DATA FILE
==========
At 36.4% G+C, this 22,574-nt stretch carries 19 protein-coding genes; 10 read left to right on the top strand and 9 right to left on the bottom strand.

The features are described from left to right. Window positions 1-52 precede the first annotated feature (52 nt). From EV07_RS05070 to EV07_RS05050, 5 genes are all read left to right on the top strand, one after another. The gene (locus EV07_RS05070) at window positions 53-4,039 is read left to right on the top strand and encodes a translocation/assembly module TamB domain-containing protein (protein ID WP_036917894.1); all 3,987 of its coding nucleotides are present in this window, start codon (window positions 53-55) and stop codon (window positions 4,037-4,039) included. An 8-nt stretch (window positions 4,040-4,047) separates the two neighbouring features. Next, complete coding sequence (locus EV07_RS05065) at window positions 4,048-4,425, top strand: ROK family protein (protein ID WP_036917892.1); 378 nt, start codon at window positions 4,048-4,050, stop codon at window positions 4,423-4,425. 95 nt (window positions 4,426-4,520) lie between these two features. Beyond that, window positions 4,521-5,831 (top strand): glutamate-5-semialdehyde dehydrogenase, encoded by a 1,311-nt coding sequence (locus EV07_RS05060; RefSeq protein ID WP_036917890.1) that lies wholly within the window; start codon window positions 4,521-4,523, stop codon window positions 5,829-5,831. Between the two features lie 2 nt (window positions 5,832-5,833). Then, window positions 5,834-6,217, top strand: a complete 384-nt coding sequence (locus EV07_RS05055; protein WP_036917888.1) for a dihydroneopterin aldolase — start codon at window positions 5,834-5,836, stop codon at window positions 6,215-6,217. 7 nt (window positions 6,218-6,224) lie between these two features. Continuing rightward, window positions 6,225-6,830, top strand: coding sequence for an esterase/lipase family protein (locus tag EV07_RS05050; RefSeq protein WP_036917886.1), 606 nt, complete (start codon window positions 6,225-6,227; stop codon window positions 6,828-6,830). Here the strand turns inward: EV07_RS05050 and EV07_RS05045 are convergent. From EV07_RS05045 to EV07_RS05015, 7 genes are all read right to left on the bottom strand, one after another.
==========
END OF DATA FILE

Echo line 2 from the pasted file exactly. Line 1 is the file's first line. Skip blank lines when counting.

The features are described from left to right. Window positions 1-52 precede the first annotated feature (52 nt). From EV07_RS05070 to EV07_RS05050, 5 genes are all read left to right on the top strand, one after another. The gene (locus EV07_RS05070) at window positions 53-4,039 is read left to right on the top strand and encodes a translocation/assembly module TamB domain-containing protein (protein ID WP_036917894.1); all 3,987 of its coding nucleotides are present in this window, start codon (window positions 53-55) and stop codon (window positions 4,037-4,039) included. An 8-nt stretch (window positions 4,040-4,047) separates the two neighbouring features. Next, complete coding sequence (locus EV07_RS05065) at window positions 4,048-4,425, top strand: ROK family protein (protein ID WP_036917892.1); 378 nt, start codon at window positions 4,048-4,050, stop codon at window positions 4,423-4,425. 95 nt (window positions 4,426-4,520) lie between these two features. Beyond that, window positions 4,521-5,831 (top strand): glutamate-5-semialdehyde dehydrogenase, encoded by a 1,311-nt coding sequence (locus EV07_RS05060; RefSeq protein ID WP_036917890.1) that lies wholly within the window; start codon window positions 4,521-4,523, stop codon window positions 5,829-5,831. Between the two features lie 2 nt (window positions 5,832-5,833). Then, window positions 5,834-6,217, top strand: a complete 384-nt coding sequence (locus EV07_RS05055; protein WP_036917888.1) for a dihydroneopterin aldolase — start codon at window positions 5,834-5,836, stop codon at window positions 6,215-6,217. 7 nt (window positions 6,218-6,224) lie between these two features. Continuing rightward, window positions 6,225-6,830, top strand: coding sequence for an esterase/lipase family protein (locus tag EV07_RS05050; RefSeq protein WP_036917886.1), 606 nt, complete (start codon window positions 6,225-6,227; stop codon window positions 6,828-6,830). Here the strand turns inward: EV07_RS05050 and EV07_RS05045 are convergent. From EV07_RS05045 to EV07_RS05015, 7 genes are all read right to left on the bottom strand, one after another.